Bad Political Ideas Whose Times Have Not Yet Come

Posted June 4, 2003 at 4:01pm

I’m all for new ideas, as long as we can all agree that not every new idea is a good one. For every creative, intriguing, enlightening thought there is, well, a bomb, such as “New Coke” or the Edsel.

At the moment, there are a number of bad ideas circulating in the political world. Here are just a few:

[IMGCAP(1)] 1. End the filibuster on judicial appointments. Sens. Lindsey Graham (R-S.C.) and Saxby Chambliss (R-Ga.) are leading a GOP charge against filibusters of judicial nominees, arguing that only a simple majority should be needed to confirm President Bush’s selections. Their view, which is shared by other Republicans, is shortsighted.

Both parties ought to want to have the option of tying up nominees they regard as ideologically extreme. Obviously, the more the minority party employs the filibuster, the more that party risks being successfully portrayed as obstructionist. That’s the risk of the tactic. But sometimes that risk is worth taking, and the legislative minority needs to have some rights to stop a majority.

Both parties have sought to politicize the judiciary over the past few decades, and the Supreme Court deserves some credit — or blame — of its own for discovering controversial constitutional “rights” that never before existed. So it’s probably not surprising that one of the parties is threatening to take the next step: changing the rules of the game. But the Republicans ought to remember that some day they are likely to be in the minority again and may want to stop a Democratic president and a Democratic Senate from doing something stupid.

2. Require the Democratic presidential nominee to campaign in North Dakota. Sen. Byron Dorgan (D-N.D.) says he won’t endorse a Democratic candidate for president who won’t promise to campaign in North Dakota. But any presidential hopeful who campaigns in Dorgan’s state is simply wasting his or her time.

Like it or not, North Dakota is simply irrelevant in the race for the White House. That may not sit well with Dorgan, Sen. Kent Conrad, Rep. Earl Pomeroy and the people of North Dakota, but any White House hopeful who spends time in the state, rather than in West Virginia, Arkansas, Iowa, Wisconsin or any of a dozen other competitive states, is simply making an irrational, illogical decision.

Indeed, anyone who promises to spend time in North Dakota rather than in a politically competitive state is showing such poor judgment that he or she should be disqualified from being the Democratic nominee.

3. Attack Bush for politicizing the war in Iraq. Some Democrats seem to think that they need to prove their “macho” credentials by challenging Bush on foreign policy and defense, including his decision to land on an aircraft carrier in a carefully scripted event. That’s a bad idea, unless they secretly are trying to help Bush.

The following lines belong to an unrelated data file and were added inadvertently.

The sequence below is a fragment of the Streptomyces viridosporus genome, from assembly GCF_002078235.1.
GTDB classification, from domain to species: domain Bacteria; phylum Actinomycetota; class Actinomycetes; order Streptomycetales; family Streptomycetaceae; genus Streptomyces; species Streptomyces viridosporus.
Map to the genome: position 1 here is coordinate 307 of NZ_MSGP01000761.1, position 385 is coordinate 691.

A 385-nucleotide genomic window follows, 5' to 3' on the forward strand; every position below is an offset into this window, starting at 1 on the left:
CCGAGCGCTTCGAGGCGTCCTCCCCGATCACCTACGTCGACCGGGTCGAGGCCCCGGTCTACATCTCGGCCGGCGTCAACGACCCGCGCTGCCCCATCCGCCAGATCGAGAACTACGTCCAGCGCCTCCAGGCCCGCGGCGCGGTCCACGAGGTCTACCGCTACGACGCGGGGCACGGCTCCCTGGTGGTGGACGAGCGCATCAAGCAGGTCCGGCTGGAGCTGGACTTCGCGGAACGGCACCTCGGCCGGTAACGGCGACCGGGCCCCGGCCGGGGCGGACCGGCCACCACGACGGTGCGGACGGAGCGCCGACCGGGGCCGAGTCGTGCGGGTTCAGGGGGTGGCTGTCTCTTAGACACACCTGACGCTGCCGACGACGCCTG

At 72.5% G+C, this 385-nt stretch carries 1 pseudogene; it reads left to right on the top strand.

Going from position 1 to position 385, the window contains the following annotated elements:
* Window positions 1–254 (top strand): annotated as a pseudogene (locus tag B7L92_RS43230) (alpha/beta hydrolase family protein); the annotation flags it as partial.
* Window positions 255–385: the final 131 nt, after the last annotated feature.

When Democrats are talking about Iraq, Afghanistan, aircraft carriers, homeland security or anything in that vein, they are not talking about jobs, economic growth, the deficit, prescription drugs and other domestic issues on which they have an advantage.

4. Montana Gov. Judy Martz (R) running for re-election. Martz was elected governor in 2000 and is scheduled to face voters again in 2004. The governor would have to be delusional to run for re-election, and state Republicans would have to be crazy to renominate her.

The most recent poll by Mason-Dixon Polling & Research Inc. for Lee Newspapers showed Martz losing 52 percent to 24 percent to Brian Schweitzer, the likely Democratic nominee. That’s not surprising considering that only 18 percent of those polled said that she should be given another term, while 49 percent responded that she should be replaced. Only two out of five voters said she has done a “good” or “excellent” job as governor, while 48 percent describe her performance as “poor.”

These are some of the worst poll numbers I have ever seen. If Martz won’t step aside, the state GOP ought to give her a push. That’s the only way they have a prayer of holding the state’s top office.

5. Sen. Joseph Biden (D-Del.) running for president. Biden continues to reiterate that he has not yet decided whether he will run for president in 2004, and he says that he will announce a decision later this year.

I certainly understand the desire of Delaware’s senior Senator not to be ignored. And anyone who has been in the Senate for more than 30 years has earned the right to be considered seriously for the top office in the land. But let’s get real here. It is too late now to get into the 2004 Democratic race. It was too late last month. And it was too late the month before that.

At some point, anyone who refuses to rule out a presidential run in 2004, whether it is Biden or Gen. Wesley Clark, starts to look silly. So please, Senator, just tell us that you aren’t running for president, and we can all move on.


Rothenberg Political Report